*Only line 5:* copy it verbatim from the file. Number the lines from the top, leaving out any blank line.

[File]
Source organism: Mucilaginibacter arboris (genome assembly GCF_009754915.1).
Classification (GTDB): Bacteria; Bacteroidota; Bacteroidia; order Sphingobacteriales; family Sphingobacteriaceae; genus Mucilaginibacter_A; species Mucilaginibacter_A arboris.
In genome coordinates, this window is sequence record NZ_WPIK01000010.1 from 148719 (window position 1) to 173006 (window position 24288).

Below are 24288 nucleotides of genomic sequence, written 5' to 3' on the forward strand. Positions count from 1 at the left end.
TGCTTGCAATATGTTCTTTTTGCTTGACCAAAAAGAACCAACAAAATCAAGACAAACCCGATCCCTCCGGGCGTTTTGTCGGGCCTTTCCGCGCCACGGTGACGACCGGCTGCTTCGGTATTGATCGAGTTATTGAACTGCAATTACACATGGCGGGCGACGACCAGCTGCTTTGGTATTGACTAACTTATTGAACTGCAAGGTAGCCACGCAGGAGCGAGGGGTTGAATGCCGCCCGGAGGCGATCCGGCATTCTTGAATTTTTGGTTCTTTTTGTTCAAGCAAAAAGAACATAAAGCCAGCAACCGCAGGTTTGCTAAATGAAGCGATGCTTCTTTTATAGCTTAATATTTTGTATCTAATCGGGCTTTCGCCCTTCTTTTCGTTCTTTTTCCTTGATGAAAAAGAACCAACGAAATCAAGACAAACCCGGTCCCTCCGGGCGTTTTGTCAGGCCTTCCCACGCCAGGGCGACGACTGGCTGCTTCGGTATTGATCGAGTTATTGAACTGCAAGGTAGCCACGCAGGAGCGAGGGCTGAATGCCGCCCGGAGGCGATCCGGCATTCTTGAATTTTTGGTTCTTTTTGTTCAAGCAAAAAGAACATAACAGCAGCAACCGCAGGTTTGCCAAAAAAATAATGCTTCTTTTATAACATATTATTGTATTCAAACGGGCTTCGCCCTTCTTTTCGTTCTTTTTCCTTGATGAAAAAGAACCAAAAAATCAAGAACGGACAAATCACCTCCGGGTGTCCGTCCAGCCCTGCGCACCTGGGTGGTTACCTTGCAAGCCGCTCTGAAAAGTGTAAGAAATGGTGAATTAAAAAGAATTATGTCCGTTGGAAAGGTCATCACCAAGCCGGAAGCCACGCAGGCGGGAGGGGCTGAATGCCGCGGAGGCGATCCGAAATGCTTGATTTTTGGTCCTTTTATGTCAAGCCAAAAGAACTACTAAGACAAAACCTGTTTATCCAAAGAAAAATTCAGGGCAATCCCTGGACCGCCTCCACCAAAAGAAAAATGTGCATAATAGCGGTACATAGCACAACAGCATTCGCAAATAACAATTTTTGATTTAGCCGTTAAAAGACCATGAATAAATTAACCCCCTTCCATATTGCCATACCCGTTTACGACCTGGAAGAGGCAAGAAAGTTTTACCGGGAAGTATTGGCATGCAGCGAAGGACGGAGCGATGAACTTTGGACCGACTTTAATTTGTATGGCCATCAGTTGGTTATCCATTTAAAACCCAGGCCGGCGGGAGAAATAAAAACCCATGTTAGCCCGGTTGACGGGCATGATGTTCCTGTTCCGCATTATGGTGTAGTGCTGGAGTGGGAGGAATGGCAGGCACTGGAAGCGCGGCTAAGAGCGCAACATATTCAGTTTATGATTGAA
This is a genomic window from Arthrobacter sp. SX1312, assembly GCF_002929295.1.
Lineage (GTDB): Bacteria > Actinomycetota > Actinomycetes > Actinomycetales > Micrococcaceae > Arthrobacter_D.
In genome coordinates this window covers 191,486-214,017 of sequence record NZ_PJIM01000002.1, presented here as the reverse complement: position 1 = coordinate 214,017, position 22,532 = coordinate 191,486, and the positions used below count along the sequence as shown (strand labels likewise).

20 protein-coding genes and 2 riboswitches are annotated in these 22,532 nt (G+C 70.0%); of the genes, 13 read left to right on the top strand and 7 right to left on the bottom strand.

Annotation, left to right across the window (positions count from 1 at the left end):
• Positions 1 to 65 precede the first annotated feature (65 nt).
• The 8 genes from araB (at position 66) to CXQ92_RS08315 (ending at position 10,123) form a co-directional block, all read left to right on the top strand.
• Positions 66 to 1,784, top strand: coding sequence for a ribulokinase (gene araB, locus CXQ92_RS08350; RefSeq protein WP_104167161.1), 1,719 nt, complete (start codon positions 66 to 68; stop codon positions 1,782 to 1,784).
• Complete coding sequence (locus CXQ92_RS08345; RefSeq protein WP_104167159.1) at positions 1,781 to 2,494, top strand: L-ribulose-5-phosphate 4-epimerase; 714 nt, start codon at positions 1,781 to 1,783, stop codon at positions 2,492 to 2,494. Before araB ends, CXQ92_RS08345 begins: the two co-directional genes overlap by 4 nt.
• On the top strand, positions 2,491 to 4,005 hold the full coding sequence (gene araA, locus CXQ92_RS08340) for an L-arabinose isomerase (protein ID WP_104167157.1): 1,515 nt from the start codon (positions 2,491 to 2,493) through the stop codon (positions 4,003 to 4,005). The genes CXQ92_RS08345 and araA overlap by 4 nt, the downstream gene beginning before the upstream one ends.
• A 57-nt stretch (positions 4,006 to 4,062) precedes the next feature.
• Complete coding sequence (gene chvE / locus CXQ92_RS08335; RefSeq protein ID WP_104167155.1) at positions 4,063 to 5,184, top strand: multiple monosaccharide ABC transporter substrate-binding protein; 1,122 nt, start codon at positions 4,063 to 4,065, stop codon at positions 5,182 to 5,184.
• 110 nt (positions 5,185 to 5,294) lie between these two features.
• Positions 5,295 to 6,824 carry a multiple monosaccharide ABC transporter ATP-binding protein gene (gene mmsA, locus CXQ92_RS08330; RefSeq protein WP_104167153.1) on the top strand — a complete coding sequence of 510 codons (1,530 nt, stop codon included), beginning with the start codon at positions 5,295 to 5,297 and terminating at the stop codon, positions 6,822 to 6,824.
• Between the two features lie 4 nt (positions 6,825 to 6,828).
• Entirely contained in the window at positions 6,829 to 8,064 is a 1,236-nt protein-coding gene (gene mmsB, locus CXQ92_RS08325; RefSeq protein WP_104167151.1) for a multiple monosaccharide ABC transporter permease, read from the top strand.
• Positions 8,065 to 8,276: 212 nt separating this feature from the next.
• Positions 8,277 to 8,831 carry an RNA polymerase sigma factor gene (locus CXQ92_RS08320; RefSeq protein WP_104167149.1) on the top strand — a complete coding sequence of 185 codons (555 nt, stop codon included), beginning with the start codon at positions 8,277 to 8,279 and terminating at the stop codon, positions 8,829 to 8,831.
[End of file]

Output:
TGCTTGCAATATGTTCTTTTTGCTTGACCAAAAAGAACCAACAAAATCAAGACAAACCCGATCCCTCCGGGCGTTTTGTCGGGCCTTTCCGCGCCACGGTGACGACCGGCTGCTTCGGTATTGATCGAGTTATTGAACTGCAATTACACATGGCGGGCGACGACCAGCTGCTTTGGTATTGACTAACTTATTGAACTGCAAGGTAGCCACGCAGGAGCGAGGGGTTGAATGCCGCCCGGAGGCGATCCGGCATTCTTGAATTTTTGGTTCTTTTTGTTCAAGCAAAAAGAACATAAAGCCAGCAACCGCAGGTTTGCTAAATGAAGCGATGCTTCTTTTATAGCTTAATATTTTGTATCTAATCGGGCTTTCGCCCTTCTTTTCGTTCTTTTTCCTTGATGAAAAAGAACCAACGAAATCAAGACAAACCCGGTCCCTCCGGGCGTTTTGTCAGGCCTTCCCACGCCAGGGCGACGACTGGCTGCTTCGGTATTGATCGAGTTATTGAACTGCAAGGTAGCCACGCAGGAGCGAGGGCTGAATGCCGCCCGGAGGCGATCCGGCATTCTTGAATTTTTGGTTCTTTTTGTTCAAGCAAAAAGAACATAACAGCAGCAACCGCAGGTTTGCCAAAAAAATAATGCTTCTTTTATAACATATTATTGTATTCAAACGGGCTTCGCCCTTCTTTTCGTTCTTTTTCCTTGATGAAAAAGAACCAAAAAATCAAGAACGGACAAATCACCTCCGGGTGTCCGTCCAGCCCTGCGCACCTGGGTGGTTACCTTGCAAGCCGCTCTGAAAAGTGTAAGAAATGGTGAATTAAAAAGAATTATGTCCGTTGGAAAGGTCATCACCAAGCCGGAAGCCACGCAGGCGGGAGGGGCTGAATGCCGCGGAGGCGATCCGAAATGCTTGATTTTTGGTCCTTTTATGTCAAGCCAAAAGAACTACTAAGACAAAACCTGTTTATCCAAAGAAAAATTCAGGGCAATCCCTGGACCGCCTCCACCAAAAGAAAAATGTGCATAATAGCGGTACATAGCACAACAGCATTCGCAAATAACAATTTTTGATTTAGCCGTTAAAAGACCATGAATAAATTAACCCCCTTCCATATTGCCATACCCGTTTACGACCTGGAAGAGGCAAGAAAGTTTTACCGGGAAGTATTGGCATGCAGCGAAGGACGGAGCGATGAACTTTGGACCGACTTTAATTTGTATGGCCATCAGTTGGTTATCCATTTAAAACCCAGGCCGGCGGGAGAAATAAAAACCCATGTTAGCCCGGTTGACGGGCATGATGTTCCTGTTCCGCATTATGGTGTAGTGCTGGAGTGGGAGGAATGGCAGGCACTGGAAGCGCGGCTAAGAGCGCAACATATTCAGTTTATGATTGAA